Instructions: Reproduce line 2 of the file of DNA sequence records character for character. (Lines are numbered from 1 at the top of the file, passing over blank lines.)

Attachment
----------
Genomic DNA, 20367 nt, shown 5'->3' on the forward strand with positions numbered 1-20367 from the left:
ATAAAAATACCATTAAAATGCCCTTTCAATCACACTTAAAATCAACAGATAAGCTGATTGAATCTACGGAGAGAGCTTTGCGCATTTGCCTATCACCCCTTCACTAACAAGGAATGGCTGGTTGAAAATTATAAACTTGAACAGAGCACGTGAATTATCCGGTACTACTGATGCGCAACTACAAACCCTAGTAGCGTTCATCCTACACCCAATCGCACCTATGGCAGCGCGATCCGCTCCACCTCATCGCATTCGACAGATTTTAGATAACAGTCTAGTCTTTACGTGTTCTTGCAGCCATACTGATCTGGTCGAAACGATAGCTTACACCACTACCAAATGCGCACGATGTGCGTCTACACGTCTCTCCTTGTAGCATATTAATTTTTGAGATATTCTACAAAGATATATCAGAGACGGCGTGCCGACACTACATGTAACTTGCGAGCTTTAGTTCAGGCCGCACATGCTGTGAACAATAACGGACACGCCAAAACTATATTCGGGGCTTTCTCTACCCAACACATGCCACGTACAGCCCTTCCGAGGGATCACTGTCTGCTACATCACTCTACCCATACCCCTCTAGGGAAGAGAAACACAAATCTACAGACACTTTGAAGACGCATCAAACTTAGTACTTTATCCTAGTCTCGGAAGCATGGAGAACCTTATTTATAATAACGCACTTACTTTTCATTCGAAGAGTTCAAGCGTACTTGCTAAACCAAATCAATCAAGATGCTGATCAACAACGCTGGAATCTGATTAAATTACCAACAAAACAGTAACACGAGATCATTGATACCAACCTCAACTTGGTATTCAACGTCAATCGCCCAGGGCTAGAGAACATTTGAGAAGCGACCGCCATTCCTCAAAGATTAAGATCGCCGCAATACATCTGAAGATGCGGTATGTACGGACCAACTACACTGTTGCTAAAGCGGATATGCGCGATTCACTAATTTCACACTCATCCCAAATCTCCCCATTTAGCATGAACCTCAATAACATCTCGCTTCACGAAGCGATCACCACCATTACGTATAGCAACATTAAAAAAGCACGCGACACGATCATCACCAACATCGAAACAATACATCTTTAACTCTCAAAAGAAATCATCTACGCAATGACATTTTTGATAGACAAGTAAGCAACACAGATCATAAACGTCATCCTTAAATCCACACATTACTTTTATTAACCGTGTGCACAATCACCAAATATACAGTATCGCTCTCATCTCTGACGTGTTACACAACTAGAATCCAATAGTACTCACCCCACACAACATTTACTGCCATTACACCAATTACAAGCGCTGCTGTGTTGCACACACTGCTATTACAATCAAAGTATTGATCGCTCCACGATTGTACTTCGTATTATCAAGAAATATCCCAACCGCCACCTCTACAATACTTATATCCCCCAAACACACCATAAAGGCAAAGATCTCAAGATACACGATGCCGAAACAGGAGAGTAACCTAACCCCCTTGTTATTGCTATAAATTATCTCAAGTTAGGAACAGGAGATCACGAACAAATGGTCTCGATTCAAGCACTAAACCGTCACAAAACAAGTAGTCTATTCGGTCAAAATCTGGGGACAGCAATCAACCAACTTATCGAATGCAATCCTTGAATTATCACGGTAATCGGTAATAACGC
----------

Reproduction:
ATAAAAATACCATTAAAATGCCCTTTCAATCACACTTAAAATCAACAGATAAGCTGATTGAATCTACGGAGAGAGCTTTGCGCATTTGCCTATCACCCCTTCACTAACAAGGAATGGCTGGTTGAAAATTATAAACTTGAACAGAGCACGTGAATTATCCGGTACTACTGATGCGCAACTACAAACCCTAGTAGCGTTCATCCTACACCCAATCGCACCTATGGCAGCGCGATCCGCTCCACCTCATCGCATTCGACAGATTTTAGATAACAGTCTAGTCTTTACGTGTTCTTGCAGCCATACTGATCTGGTCGAAACGATAGCTTACACCACTACCAAATGCGCACGATGTGCGTCTACACGTCTCTCCTTGTAGCATATTAATTTTTGAGATATTCTACAAAGATATATCAGAGACGGCGTGCCGACACTACATGTAACTTGCGAGCTTTAGTTCAGGCCGCACATGCTGTGAACAATAACGGACACGCCAAAACTATATTCGGGGCTTTCTCTACCCAACACATGCCACGTACAGCCCTTCCGAGGGATCACTGTCTGCTACATCACTCTACCCATACCCCTCTAGGGAAGAGAAACACAAATCTACAGACACTTTGAAGACGCATCAAACTTAGTACTTTATCCTAGTCTCGGAAGCATGGAGAACCTTATTTATAATAACGCACTTACTTTTCATTCGAAGAGTTCAAGCGTACTTGCTAAACCAAATCAATCAAGATGCTGATCAACAACGCTGGAATCTGATTAAATTACCAACAAAACAGTAACACGAGATCATTGATACCAACCTCAACTTGGTATTCAACGTCAATCGCCCAGGGCTAGAGAACATTTGAGAAGCGACCGCCATTCCTCAAAGATTAAGATCGCCGCAATACATCTGAAGATGCGGTATGTACGGACCAACTACACTGTTGCTAAAGCGGATATGCGCGATTCACTAATTTCACACTCATCCCAAATCTCCCCATTTAGCATGAACCTCAATAACATCTCGCTTCACGAAGCGATCACCACCATTACGTATAGCAACATTAAAAAAGCACGCGACACGATCATCACCAACATCGAAACAATACATCTTTAACTCTCAAAAGAAATCATCTACGCAATGACATTTTTGATAGACAAGTAAGCAACACAGATCATAAACGTCATCCTTAAATCCACACATTACTTTTATTAACCGTGTGCACAATCACCAAATATACAGTATCGCTCTCATCTCTGACGTGTTACACAACTAGAATCCAATAGTACTCACCCCACACAACATTTACTGCCATTACACCAATTACAAGCGCTGCTGTGTTGCACACACTGCTATTACAATCAAAGTATTGATCGCTCCACGATTGTACTTCGTATTATCAAGAAATATCCCAACCGCCACCTCTACAATACTTATATCCCCCAAACACACCATAAAGGCAAAGATCTCAAGATACACGATGCCGAAACAGGAGAGTAACCTAACCCCCTTGTTATTGCTATAAATTATCTCAAGTTAGGAACAGGAGATCACGAACAAATGGTCTCGATTCAAGCACTAAACCGTCACAAAACAAGTAGTCTATTCGGTCAAAATCTGGGGACAGCAATCAACCAACTTATCGAATGCAATCCTTGAATTATCACGGTAATCGGTAATAACGC